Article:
In Rhode Island, No Duty of Good Faith to Third Party Claimant

In Summit Insurance Company v. Stricklett, — A.3d —, No. 2017185APPEALPC12536, 2019 WL 190358, (R.I. Jan. 15, 2019), the Supreme Court of Rhode Island held that – similar to many jurisdictions – the duty to act in a reasonable manner and in good faith settling a claim does not run to the claimant absent an assignment from the insured.

The facts of Stricklett are simple. Mr. Stricklett’s vehicle was insured by Summit under a policy with a $25,000 per person, $50,000 per accident coverage limit. In 2002, Stricklett allegedly collided with eleven-year-old Scott Alves, requiring that Alves undergo medical treatment. Alves’s parents submitted the medical bill to Summit Insurance Company, who investigated the incident and determined that Stricklett was not at fault and therefore no payment would issue. This ended the matter until 2011, when the Alveses submitted to Summit a medical bill for roughly $80,000 and made a settlement demand of $300,000. Summit, in turn, offered to pay the per-person policy limit of $25,000. The Alveses rejected the offer and sued Summit. Summit filed a declaratory judgment action seeking a determination that it owed no duty to pay anything beyond its policy limit.

The Trial Court Justice found that (1) Rhode Island’s rejected settlement offer statute was inapplicable because the Alveses had never, as the statute requires, offered to settle at or below policy limits; (2) no evidence suggested that Summit failed to properly investigate the Alveses claim; and (3) an insurer owes duties to its insureds, to its shareholders, and to third parties “to act in a reasonable manner and in good faith” when settling claims against its insured.

On appeal, the Supreme Court affirmed the decision, but – importantly – rejected the third finding of the Trial Court Justice. The Alveses seeking to rely upon a prior Supreme Court decision argued that an insurer owes a good faith duty to a third-party claimant. The Supreme Court rejected this argument, clarifying that a third party may have a claim for breach of extracontractual duties against an insurer only where: (1) the insurer failed to adequately contemplate settlement and (2) the insured assigned its rights against the insurer to the third party. Asermely v. Allstate Insurance Co., 728 A.2d 461 (R.I. 1999).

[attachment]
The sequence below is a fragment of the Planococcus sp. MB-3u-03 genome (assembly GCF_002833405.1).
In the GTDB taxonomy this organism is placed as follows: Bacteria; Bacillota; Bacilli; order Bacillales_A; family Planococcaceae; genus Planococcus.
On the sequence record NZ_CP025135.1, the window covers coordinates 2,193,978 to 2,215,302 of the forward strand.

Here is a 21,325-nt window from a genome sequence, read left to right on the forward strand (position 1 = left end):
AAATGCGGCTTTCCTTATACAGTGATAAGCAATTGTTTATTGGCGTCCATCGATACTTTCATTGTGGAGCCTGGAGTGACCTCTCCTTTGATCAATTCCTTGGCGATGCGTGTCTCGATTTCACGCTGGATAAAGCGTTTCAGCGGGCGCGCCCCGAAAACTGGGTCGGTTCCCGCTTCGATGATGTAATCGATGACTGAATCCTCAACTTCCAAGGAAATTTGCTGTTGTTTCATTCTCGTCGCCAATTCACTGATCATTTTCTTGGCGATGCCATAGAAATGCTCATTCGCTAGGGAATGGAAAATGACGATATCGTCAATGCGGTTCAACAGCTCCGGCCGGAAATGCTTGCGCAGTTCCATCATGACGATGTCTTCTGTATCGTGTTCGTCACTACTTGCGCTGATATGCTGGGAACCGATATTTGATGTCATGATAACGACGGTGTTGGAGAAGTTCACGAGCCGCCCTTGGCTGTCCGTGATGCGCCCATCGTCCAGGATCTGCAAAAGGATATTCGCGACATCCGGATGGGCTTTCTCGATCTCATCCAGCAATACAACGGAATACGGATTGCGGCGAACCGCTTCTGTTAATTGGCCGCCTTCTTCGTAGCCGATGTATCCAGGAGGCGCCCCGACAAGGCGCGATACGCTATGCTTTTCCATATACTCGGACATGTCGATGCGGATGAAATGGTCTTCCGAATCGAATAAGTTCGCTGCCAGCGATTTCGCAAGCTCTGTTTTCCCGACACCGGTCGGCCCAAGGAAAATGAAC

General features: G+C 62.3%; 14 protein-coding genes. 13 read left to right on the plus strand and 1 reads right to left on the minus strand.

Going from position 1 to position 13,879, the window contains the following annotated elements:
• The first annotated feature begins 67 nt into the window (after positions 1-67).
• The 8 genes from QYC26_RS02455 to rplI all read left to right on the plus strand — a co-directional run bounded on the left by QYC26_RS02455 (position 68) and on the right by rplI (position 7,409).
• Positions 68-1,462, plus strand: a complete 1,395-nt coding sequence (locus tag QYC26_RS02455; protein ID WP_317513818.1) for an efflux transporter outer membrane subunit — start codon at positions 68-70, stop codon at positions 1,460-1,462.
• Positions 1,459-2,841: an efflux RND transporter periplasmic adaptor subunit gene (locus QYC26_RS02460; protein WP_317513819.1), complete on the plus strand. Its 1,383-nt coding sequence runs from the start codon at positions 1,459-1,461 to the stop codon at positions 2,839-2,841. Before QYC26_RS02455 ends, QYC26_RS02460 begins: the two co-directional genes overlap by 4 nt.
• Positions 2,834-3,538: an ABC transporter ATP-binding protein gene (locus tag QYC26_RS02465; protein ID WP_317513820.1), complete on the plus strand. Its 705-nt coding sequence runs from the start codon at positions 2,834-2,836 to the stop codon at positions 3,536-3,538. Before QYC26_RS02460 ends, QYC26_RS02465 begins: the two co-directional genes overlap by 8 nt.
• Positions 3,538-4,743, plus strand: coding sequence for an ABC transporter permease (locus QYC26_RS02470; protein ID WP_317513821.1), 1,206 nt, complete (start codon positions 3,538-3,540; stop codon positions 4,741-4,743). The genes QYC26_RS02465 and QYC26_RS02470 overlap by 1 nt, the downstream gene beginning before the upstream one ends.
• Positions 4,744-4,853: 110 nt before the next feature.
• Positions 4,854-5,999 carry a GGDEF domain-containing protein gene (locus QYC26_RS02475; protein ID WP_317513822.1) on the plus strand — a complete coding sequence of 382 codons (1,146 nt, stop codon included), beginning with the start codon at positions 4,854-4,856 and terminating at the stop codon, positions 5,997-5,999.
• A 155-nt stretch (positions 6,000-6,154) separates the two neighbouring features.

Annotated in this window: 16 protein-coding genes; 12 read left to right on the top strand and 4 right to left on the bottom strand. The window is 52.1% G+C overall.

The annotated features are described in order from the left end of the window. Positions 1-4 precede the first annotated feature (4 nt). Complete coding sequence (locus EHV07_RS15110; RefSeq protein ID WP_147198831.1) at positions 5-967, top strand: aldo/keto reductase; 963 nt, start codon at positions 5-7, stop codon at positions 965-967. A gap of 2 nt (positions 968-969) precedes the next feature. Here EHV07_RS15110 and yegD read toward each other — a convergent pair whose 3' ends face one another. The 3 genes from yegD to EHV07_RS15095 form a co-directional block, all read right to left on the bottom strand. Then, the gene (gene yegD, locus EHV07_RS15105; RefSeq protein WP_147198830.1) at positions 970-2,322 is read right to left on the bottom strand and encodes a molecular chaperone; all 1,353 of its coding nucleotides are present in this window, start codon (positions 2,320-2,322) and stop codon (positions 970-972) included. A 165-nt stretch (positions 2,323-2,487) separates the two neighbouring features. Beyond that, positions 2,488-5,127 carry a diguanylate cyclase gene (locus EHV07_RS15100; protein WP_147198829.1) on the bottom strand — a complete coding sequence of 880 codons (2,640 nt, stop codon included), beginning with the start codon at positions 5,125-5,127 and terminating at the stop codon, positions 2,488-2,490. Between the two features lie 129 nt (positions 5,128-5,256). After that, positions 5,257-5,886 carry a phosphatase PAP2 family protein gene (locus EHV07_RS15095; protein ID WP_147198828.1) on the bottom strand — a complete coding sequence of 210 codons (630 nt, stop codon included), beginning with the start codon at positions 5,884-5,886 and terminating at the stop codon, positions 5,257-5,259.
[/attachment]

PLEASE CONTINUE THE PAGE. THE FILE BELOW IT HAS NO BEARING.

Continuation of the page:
In Stricklett, no settlement offer for policy limits was ever made and no assignment of rights ever took place. Therefore, the Supreme Court affirmed the judgment of the trial court but sharply limited the trial court’s opinion that Summit owed a duty to third parties. The Supreme Court explained “that this kind of duty on the part of the insurance company to third parties would expand an insurance company’s potential liability under Asermely too far and essentially announce a new, judicially-created cause of action.”

The big takeaway: Under Rhode Island law, insurers do not owe a duty to third parties absent an assignment.

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